Homepage of ATTACK

MemDense – Cellular control of membrane protein crowding
  • Horizon 2020 – ERC Consolidator Grant
  • Project leader: Prof. Dr. Robert Ernst (Medical Biochemistry & Molecular Biology)
  • Funding period: 2020-2025

The endoplasmic reticulum (ER) is a complex organelle in terms of both structure and function. It is the largest membrane-bound intracellular compartment, spanning a network of tubules and sheets. The ER plays a critical role in the synthesis of secretory and membrane proteins, their folding, modification, and maturation. At the same time the ER is a major hub for the biosynthesis and distribution of phospholipids and sterols. Dysfunction results in ER stress and a failure to fold soluble and membranes proteins, thereby activating the unfolded protein response (UPR). The UPR is critical to re-establishing homeostasis. Until now, the UPR has been studied with a focus on the role of soluble proteins, whereas the more abundant membrane proteins have been largely overlooked. All that is changing with the EU-funded MemDense project, which studies the role of the density of ER membrane proteins and their misfolding in adaptive responses.

Homepage of MemDense

Other projects funded by the EU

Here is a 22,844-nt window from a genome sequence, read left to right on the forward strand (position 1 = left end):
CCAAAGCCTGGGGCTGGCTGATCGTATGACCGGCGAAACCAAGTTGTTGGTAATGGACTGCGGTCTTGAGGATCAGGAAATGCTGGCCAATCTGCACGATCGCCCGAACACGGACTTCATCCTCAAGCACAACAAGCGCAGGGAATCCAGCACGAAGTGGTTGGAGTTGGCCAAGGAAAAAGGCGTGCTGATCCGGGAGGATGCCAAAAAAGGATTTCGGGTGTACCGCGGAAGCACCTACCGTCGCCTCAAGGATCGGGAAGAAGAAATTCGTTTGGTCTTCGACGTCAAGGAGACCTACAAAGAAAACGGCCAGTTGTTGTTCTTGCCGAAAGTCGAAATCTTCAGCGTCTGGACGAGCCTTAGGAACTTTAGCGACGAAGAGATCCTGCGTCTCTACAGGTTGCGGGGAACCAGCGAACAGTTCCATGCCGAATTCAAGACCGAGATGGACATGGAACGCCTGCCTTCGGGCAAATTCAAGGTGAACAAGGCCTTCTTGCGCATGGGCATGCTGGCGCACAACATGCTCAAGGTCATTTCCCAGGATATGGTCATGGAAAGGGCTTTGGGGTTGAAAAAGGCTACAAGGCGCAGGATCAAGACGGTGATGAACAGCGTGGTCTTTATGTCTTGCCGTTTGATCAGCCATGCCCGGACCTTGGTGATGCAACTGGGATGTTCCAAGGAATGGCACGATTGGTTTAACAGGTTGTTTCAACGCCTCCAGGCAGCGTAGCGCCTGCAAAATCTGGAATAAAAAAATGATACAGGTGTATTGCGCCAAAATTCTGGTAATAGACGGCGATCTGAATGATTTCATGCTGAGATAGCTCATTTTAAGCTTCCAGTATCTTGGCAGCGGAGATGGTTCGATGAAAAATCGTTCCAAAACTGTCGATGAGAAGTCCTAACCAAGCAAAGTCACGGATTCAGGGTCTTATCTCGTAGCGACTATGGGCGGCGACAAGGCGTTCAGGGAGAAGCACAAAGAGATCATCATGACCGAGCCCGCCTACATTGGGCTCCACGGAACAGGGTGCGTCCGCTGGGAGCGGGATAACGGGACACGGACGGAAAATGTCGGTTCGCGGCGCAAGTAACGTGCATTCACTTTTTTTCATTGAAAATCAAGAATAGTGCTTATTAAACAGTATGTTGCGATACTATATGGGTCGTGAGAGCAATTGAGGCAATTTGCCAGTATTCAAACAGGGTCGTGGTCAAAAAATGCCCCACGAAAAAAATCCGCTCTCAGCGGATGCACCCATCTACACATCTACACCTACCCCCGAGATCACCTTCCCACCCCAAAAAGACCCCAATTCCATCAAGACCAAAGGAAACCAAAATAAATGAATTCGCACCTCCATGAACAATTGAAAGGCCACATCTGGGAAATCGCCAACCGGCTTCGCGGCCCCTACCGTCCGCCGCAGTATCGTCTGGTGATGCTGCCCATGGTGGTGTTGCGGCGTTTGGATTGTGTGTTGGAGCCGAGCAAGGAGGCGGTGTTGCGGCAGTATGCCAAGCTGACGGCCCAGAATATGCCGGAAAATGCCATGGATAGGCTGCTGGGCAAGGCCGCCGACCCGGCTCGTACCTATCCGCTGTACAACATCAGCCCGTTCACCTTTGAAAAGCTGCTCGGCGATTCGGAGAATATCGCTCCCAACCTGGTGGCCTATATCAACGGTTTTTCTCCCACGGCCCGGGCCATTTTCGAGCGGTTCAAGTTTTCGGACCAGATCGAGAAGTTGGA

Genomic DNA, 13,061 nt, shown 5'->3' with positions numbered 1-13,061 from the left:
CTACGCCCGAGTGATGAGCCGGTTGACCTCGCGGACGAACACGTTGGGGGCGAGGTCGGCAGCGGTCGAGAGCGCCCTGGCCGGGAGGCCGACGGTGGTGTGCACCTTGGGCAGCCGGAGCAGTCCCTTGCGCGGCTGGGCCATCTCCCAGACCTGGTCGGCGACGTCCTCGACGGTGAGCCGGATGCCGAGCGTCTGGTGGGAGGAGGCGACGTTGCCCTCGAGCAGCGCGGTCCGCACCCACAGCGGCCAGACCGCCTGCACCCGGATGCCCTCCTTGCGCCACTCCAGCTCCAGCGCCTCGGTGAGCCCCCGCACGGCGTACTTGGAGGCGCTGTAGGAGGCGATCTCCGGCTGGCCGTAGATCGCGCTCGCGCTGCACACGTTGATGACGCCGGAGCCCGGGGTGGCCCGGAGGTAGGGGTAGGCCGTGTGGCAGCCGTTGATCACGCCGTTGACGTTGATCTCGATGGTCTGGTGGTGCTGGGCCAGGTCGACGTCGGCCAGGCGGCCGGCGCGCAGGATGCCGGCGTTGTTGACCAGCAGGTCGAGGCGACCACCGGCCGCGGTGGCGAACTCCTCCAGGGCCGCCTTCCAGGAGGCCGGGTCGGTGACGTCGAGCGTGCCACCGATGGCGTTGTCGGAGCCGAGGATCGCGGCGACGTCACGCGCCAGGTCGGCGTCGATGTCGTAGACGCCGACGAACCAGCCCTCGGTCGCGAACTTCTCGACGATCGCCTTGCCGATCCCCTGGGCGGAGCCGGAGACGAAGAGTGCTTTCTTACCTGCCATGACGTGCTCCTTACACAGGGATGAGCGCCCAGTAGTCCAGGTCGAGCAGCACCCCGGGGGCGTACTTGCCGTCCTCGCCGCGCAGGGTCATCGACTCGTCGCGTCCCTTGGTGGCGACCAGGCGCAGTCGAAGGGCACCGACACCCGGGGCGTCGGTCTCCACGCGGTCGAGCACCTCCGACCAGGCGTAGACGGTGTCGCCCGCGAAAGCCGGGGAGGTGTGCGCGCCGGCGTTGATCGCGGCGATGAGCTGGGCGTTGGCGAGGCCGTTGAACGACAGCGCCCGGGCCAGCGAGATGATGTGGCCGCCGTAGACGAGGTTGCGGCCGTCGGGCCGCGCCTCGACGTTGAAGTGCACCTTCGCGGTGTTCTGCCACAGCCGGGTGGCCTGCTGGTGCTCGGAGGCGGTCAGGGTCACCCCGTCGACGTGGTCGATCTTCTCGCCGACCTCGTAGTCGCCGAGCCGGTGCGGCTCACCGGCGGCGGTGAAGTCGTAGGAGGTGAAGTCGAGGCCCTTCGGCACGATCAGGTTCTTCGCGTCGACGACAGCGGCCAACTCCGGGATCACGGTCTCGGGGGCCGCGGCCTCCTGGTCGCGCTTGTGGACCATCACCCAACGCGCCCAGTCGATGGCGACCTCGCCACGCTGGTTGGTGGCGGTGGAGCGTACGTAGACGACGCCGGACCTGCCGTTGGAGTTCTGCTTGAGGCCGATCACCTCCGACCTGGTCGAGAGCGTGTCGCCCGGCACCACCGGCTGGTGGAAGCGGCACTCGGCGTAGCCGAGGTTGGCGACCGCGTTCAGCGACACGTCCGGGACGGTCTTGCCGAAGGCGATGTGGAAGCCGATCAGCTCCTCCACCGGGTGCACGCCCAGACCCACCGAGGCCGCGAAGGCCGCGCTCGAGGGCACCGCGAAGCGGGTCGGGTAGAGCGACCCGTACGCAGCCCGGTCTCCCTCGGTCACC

EVIDENCE – Erythrocytes properties and viability in dependence of flow and extra-cellular environment
  • Horizon 2020 – Marie Skłodowska-Curie Actions – Innovative Training Network
  • Project leader: Prof. Dr. Lars Kaestner (Cell Biology)
  • Funding period: 2020–2023

A consortium of 16 partners representing academic research centres, diagnostic labs, blood supply centres, and small industries has teamed up to develop novel diagnostic and therapeutic tools for red blood cells (RBC) research.

The objective of EVIDENCE is the exploration of the properties and behaviour of RBCs under flow conditions and in vivo to understand pathophysiology and to design novel diagnostic devices. Theoretical models will help to understand these RBC properties and will enable the transfer of the gained knowledge into diagnostic devises in general and into the development of a spleen-on-the-chip in particular. Furthermore, we aim to understand the effect of the flow in bioreactors, allowing the efficient production of RBCs in vitro with the goal to produce RBC for transfusion.

Homepage of EVIDENCE

SafePolyMed – Improve Safety in Polymedication by Managing Drug-Drug-Gene Interactions
  • Horizon Europe – Health
  • Project lead: Prof. Thorsten Lehr (Clinical pharmacy)
  • Funding period: 2022–2025